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1. Two Days Late

The Second Continental Congress met on July 2nd to formally approve the new nation’s independence from Great Britain. Then, newspapers published the news two days later on July 4th. So, we’re actually celebrating on the wrong day. John Adams thought July 2nd would become a memorable holiday, writing to his wife, “The Second Day of July 1776, will be the most memorable Epoch, in the History of America.”

2. How long have we been celebrating with fireworks?

According to the Pennsylvania Evening Post in 1777, the city celebrated the first anniversary of our nation’s independence with gun salutes, fireworks, and canon salutes. There was even a 13-shot canon salute to represent the 13 states at the time.

3. 13 Taps

Every 4th of July, the Liberty Bell is symbolically tapped 13 times—the bell hasn’t been rung since 1846 to avoid cracking it.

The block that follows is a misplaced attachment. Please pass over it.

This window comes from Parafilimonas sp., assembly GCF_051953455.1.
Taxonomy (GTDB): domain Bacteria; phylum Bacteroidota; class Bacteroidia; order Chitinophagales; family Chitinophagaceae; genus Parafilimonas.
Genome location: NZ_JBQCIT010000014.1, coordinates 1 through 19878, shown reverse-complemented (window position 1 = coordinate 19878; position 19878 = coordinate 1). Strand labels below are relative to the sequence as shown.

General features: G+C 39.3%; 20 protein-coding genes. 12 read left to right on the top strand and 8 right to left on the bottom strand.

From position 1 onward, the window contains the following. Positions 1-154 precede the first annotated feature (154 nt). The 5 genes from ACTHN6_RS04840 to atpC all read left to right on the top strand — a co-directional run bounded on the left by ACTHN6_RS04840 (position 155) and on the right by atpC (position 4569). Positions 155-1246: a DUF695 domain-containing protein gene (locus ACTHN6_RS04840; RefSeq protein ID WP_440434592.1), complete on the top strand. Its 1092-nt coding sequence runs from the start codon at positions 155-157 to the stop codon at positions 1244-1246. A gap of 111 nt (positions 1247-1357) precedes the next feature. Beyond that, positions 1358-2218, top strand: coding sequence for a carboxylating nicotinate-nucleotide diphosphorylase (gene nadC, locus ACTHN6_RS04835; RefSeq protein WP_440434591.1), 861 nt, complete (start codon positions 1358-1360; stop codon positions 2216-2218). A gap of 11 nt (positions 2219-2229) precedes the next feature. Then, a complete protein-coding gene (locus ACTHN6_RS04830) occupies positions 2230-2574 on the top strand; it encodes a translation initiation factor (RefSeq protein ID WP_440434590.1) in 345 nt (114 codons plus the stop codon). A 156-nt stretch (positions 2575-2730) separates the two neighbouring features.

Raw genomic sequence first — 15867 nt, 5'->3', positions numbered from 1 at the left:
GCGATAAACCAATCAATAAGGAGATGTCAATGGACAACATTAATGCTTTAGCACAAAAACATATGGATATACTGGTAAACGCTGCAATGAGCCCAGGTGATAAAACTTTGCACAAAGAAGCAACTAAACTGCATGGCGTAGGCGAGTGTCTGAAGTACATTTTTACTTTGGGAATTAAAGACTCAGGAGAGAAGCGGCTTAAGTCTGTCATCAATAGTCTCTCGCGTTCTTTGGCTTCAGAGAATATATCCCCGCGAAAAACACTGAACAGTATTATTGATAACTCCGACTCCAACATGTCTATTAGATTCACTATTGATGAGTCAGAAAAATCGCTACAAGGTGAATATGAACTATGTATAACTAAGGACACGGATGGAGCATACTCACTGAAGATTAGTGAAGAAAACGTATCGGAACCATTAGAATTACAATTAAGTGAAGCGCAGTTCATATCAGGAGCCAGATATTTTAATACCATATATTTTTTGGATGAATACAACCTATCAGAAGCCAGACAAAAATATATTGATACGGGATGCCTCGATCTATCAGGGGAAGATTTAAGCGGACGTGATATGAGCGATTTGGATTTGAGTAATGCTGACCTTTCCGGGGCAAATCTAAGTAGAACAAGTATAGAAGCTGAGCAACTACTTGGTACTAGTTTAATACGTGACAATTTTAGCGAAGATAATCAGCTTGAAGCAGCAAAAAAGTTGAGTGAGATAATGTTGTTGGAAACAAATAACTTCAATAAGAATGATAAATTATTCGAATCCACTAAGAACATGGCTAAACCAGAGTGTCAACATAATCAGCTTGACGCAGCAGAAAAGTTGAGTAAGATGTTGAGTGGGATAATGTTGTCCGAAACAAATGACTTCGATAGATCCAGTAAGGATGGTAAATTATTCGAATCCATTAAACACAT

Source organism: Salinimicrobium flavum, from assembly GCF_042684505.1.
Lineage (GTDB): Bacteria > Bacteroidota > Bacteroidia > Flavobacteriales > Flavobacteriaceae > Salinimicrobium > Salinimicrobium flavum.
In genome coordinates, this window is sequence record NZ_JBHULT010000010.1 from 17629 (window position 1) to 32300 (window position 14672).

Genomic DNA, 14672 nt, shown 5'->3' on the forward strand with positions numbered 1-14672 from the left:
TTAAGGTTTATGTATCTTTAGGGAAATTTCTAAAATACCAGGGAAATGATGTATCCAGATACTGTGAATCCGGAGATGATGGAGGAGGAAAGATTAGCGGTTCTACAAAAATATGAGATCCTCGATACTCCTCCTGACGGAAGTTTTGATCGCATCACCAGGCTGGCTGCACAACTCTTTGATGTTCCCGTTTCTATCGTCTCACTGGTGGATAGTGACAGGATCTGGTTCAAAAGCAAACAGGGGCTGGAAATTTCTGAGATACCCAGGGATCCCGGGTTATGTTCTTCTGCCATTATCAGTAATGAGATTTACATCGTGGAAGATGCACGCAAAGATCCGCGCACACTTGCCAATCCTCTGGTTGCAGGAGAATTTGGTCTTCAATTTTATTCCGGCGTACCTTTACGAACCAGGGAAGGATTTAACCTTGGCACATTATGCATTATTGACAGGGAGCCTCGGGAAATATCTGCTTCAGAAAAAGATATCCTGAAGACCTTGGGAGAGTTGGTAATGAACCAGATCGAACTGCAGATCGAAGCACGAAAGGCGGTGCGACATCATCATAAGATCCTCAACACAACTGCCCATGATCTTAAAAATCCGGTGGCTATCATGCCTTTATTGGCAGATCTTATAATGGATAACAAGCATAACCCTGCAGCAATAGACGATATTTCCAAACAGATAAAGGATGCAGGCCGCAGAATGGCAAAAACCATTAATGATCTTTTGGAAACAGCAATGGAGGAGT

4. Eagles vs. Turkeys

Thanks to John Adams and Thomas Jefferson, we have the bald eagle as our national bird. If the decision had been solely Benjamin Franklin’s, America would have had the not-so-majestic turkey.

5. Coincidence?

On July 4th, 1826, founding fathers Thomas Jefferson and John Adams died within hours of each other. It was exactly 50 years after Congress approved the Declaration of Independence. They were the only two men to have signed the declaration and later become presidents.

6. Red, White, and Green.

Since bright colors were hard to come by even for the rich, most people in those days celebrated Independence Day with lush greenery.

Have fun and stay safe this 4th of July!